Online tutoring skills
tutor as subject expert
SITUATIONS the tutor will be asked to function as a
subject expert, sometimes acting as the primary source of content but, more likely,
supplementing and acting as a backup to content that is presented elsewhere.
This role is not
dissimilar to the traditional teacher, lecturer or instructor, but what exactly does it
entail? These are the principal behaviours you would expect of the subject expert:
With many online courses, the majority of content is presented in the form
of self-study materials. The subject expert may well have had a role in the preparation of
these, perhaps even as presenter of any audio or video materials.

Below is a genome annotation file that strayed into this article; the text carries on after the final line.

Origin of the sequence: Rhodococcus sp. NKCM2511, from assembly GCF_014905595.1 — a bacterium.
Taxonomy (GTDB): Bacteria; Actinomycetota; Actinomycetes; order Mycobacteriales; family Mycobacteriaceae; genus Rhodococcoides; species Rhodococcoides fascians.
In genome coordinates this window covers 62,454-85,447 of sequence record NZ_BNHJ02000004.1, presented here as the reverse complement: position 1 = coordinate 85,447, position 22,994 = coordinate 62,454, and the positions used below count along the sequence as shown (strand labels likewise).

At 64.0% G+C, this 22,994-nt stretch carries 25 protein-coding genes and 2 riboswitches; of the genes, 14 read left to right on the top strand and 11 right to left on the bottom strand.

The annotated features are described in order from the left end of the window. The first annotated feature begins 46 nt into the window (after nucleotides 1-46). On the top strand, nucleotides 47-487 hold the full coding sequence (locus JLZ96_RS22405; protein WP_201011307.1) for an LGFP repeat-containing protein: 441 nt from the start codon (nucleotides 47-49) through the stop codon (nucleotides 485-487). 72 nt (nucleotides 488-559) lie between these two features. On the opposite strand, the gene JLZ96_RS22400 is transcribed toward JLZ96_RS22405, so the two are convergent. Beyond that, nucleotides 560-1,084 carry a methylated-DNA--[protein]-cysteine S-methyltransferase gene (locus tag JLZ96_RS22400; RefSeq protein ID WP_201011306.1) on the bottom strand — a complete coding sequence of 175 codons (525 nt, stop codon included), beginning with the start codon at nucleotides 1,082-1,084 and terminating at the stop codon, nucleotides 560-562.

In other cases, the subject expert may need to present
information in a synchronous, real-time environment. This could range from a text chat
through to broadcast videoconferencing.
With certain types of skills, whether cognitive or psychomotor, the subject
expert may be required to provide a demonstration. This may be available as a resource for
self-study or as part of a live event. Of course, psychomotor skills will not be easy to
demonstrate without video.
There is a great danger that learners will become dependent on a subject
expert, if every question they ask is answered in detail. To avoid this, the subject
matter should, where possible, refer learners to available resources, whether within the
learning materials, or in books or web sites. Spoon feeding simply makes the subject
expert a reference tool for lazy learners.
The subject expert will have a key role to play in contributing to knowledge
bases, FAQs and other reference tools for learners. They are also going to be valid
contributors to discussion forums or chat sessions, although never in a dominant capacity.